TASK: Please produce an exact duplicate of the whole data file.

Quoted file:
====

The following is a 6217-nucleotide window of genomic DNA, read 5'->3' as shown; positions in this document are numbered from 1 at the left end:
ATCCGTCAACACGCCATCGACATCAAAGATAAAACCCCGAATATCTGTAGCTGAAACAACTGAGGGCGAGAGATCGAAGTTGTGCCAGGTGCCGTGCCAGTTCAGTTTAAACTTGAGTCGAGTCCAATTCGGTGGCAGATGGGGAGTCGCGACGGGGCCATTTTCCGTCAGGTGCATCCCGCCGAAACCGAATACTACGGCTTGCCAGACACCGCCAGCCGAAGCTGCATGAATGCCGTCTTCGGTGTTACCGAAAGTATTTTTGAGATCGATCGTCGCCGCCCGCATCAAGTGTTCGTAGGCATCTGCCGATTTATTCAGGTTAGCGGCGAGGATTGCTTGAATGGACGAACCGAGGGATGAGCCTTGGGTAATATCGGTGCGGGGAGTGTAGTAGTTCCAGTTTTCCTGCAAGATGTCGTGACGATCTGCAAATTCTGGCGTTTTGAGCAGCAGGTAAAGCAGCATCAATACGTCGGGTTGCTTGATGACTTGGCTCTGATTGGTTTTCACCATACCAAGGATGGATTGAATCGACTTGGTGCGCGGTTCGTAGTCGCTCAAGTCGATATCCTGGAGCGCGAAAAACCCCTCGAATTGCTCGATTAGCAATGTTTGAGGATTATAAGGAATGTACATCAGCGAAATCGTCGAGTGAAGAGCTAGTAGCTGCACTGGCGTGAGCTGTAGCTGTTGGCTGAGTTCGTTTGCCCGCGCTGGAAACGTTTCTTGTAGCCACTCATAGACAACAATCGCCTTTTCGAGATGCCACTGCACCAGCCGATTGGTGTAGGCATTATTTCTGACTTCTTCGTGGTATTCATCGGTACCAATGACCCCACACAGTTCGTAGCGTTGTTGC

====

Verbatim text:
The following is a 6217-nucleotide window of genomic DNA, read 5'->3' as shown; positions in this document are numbered from 1 at the left end:
ATCCGTCAACACGCCATCGACATCAAAGATAAAACCCCGAATATCTGTAGCTGAAACAACTGAGGGCGAGAGATCGAAGTTGTGCCAGGTGCCGTGCCAGTTCAGTTTAAACTTGAGTCGAGTCCAATTCGGTGGCAGATGGGGAGTCGCGACGGGGCCATTTTCCGTCAGGTGCATCCCGCCGAAACCGAATACTACGGCTTGCCAGACACCGCCAGCCGAAGCTGCATGAATGCCGTCTTCGGTGTTACCGAAAGTATTTTTGAGATCGATCGTCGCCGCCCGCATCAAGTGTTCGTAGGCATCTGCCGATTTATTCAGGTTAGCGGCGAGGATTGCTTGAATGGACGAACCGAGGGATGAGCCTTGGGTAATATCGGTGCGGGGAGTGTAGTAGTTCCAGTTTTCCTGCAAGATGTCGTGACGATCTGCAAATTCTGGCGTTTTGAGCAGCAGGTAAAGCAGCATCAATACGTCGGGTTGCTTGATGACTTGGCTCTGATTGGTTTTCACCATACCAAGGATGGATTGAATCGACTTGGTGCGCGGTTCGTAGTCGCTCAAGTCGATATCCTGGAGCGCGAAAAACCCCTCGAATTGCTCGATTAGCAATGTTTGAGGATTATAAGGAATGTACATCAGCGAAATCGTCGAGTGAAGAGCTAGTAGCTGCACTGGCGTGAGCTGTAGCTGTTGGCTGAGTTCGTTTGCCCGCGCTGGAAACGTTTCTTGTAGCCACTCATAGACAACAATCGCCTTTTCGAGATGCCACTGCACCAGCCGATTGGTGTAGGCATTATTTCTGACTTCTTCGTGGTATTCATCGGTACCAATGACCCCACACAGTTCGTAGCGTTGTTGC